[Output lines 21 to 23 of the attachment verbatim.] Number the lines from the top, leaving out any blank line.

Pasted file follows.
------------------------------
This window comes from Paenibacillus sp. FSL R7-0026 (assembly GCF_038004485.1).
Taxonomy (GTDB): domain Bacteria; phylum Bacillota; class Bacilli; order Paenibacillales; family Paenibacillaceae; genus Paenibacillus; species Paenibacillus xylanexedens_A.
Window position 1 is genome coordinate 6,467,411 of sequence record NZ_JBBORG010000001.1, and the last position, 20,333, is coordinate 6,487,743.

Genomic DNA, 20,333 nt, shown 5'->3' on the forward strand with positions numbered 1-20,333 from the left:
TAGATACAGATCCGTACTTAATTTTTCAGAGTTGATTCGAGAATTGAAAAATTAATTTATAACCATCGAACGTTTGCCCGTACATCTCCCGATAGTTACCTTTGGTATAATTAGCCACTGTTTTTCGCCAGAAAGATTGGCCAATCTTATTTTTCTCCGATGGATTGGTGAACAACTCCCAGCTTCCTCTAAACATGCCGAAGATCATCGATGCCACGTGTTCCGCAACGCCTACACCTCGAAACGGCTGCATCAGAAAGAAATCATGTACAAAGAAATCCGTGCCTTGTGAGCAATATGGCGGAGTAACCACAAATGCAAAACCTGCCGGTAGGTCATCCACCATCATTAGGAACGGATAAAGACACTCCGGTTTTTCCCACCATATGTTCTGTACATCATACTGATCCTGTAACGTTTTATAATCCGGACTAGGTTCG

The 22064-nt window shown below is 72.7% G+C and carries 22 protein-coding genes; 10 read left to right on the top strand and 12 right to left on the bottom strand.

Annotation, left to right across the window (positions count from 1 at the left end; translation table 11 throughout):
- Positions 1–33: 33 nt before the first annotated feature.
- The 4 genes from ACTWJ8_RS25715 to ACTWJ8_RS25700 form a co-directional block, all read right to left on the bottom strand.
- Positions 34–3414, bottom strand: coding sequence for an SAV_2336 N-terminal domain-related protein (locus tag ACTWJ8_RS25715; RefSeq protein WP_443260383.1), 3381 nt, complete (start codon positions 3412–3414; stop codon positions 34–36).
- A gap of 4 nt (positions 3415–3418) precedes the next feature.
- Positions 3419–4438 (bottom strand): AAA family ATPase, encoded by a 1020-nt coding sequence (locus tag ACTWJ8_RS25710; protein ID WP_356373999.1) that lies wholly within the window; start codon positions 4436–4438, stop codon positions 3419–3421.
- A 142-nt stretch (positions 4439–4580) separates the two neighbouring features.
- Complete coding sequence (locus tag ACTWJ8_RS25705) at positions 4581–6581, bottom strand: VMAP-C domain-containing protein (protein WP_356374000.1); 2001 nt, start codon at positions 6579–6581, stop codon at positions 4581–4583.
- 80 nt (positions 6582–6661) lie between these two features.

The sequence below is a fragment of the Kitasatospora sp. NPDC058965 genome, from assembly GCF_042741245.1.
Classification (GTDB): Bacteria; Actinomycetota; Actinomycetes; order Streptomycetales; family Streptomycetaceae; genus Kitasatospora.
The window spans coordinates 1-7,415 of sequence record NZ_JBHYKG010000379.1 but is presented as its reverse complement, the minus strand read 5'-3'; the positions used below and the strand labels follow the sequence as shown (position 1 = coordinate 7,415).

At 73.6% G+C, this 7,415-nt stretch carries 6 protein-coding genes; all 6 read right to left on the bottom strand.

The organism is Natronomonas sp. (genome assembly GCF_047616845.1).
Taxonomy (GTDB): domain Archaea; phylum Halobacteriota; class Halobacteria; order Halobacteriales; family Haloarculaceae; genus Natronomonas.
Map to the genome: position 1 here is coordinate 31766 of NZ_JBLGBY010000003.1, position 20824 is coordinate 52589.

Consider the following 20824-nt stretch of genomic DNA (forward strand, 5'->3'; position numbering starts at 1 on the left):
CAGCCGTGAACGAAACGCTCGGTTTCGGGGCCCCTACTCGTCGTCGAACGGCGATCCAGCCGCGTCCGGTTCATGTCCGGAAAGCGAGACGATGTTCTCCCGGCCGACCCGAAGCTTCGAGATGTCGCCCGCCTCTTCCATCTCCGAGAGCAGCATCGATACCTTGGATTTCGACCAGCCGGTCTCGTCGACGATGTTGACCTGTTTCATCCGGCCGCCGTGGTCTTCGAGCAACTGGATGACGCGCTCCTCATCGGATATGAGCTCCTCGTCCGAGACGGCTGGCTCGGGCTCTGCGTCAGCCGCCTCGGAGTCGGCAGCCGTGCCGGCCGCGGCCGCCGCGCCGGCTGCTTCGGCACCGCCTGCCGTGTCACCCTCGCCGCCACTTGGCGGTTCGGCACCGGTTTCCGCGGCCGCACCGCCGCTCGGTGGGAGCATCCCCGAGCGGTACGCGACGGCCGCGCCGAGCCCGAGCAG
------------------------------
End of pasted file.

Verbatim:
Taxonomy (GTDB): domain Archaea; phylum Halobacteriota; class Halobacteria; order Halobacteriales; family Haloarculaceae; genus Natronomonas.
Map to the genome: position 1 here is coordinate 31766 of NZ_JBLGBY010000003.1, position 20824 is coordinate 52589.

Consider the following 20824-nt stretch of genomic DNA (forward strand, 5'->3'; position numbering starts at 1 on the left):